A lively debate ensued, during which strong criticism was advanced on the actual existence of anticompetitive outcomes and the scope of institutional investors’ intervention in firms’ decision-making. On the one hand, it was claimed that overwhelming empirical evidence would be needed showing that anticompetitive incentives stemming from common ownership never cause anticompetitive outcomes, in order to reject such a prediction. Removing anti-competitive incentives (instead of removing voting rights) was offered as one future regulatory possibility, though an unbiased understanding of the problem was firstly espoused. On the other hand, the magnitude of anticompetitive incentives was called into question, as was the idea that the motivation of companies to compete depended in any way on the interests of institutional investors, arguing instead that the desire to win market share is the principal natural motivation of any company. The nature of dialogue between companies and institutional shareholders was described as focusing on high-level corporate governance issues, long-term strategies and financial results, rather than on pricing strategies. The potential for negative ramifications such as investors’ inability to diversify or to conduct stewardship through voting and engagement was strongly forewarned. The need for further empirical studies on the issue, in order to better understand the mechanisms at play and to better inform potential policy initiatives, was a fundamental conclusion from the discussion.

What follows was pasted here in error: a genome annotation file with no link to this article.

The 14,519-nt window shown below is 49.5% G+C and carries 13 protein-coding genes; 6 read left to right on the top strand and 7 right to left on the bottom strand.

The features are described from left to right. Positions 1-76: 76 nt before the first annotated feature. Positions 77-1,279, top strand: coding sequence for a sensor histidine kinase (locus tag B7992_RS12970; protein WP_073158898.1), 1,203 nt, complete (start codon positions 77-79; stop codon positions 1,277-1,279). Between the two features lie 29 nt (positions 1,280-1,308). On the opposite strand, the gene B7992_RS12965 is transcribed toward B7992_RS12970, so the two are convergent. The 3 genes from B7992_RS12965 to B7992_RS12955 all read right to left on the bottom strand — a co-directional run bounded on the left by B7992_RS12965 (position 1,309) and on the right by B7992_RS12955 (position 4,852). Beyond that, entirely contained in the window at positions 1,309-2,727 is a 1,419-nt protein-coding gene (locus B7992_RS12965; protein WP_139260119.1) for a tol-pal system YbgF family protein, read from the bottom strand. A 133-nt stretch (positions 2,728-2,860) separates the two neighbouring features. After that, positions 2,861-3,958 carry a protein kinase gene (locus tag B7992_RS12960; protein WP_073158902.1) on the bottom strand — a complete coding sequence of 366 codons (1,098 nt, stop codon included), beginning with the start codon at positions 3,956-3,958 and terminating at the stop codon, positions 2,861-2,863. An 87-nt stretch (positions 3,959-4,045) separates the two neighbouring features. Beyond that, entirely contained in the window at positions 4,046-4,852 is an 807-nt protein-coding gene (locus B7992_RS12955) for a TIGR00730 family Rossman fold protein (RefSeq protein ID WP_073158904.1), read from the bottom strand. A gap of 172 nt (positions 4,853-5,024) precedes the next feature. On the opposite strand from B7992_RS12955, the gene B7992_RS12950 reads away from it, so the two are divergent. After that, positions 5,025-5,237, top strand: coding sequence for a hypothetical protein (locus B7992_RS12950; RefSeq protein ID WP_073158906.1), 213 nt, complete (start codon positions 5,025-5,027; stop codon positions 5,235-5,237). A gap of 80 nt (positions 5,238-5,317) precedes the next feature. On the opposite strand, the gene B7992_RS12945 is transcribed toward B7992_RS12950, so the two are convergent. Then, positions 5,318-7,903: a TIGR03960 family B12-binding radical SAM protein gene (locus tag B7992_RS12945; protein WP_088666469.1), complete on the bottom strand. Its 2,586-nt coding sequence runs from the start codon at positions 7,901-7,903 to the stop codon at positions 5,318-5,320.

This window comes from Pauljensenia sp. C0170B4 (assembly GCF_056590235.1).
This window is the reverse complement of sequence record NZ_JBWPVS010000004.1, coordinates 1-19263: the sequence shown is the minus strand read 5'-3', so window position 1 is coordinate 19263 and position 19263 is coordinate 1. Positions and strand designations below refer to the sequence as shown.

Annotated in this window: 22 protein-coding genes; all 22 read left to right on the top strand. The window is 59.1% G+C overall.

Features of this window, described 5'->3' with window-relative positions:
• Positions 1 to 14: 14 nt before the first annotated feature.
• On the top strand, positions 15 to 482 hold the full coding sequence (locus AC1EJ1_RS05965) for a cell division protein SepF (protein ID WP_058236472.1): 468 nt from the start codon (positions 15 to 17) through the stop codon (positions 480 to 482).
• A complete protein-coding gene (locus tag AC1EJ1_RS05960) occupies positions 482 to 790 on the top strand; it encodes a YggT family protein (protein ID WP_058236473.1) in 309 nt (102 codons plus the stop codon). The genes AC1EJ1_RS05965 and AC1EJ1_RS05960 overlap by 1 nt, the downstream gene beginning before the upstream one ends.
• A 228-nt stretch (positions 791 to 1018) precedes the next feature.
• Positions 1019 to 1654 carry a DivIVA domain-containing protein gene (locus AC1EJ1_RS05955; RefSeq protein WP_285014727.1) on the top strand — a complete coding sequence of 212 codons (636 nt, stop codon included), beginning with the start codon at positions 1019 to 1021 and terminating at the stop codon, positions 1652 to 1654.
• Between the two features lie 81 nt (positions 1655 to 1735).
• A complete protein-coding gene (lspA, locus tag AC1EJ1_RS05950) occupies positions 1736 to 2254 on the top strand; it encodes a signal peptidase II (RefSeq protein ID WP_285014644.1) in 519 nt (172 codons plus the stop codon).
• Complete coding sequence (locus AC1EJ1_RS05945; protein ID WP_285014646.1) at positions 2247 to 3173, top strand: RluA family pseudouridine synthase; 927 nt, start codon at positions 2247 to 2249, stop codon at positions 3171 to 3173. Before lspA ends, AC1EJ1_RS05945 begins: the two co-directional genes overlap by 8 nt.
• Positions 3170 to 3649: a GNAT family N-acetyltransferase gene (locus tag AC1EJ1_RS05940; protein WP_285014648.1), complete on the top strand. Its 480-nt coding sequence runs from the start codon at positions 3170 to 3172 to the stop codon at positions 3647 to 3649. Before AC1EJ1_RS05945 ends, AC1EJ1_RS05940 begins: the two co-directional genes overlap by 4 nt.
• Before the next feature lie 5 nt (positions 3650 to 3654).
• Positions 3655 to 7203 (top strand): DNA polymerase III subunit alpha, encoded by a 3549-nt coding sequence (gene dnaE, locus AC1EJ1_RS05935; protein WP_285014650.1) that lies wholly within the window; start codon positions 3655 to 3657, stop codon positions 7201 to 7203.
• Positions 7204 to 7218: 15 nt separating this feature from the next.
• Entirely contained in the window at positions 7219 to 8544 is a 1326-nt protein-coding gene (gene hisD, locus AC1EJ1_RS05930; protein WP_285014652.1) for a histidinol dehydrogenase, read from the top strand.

'To vote or not to vote'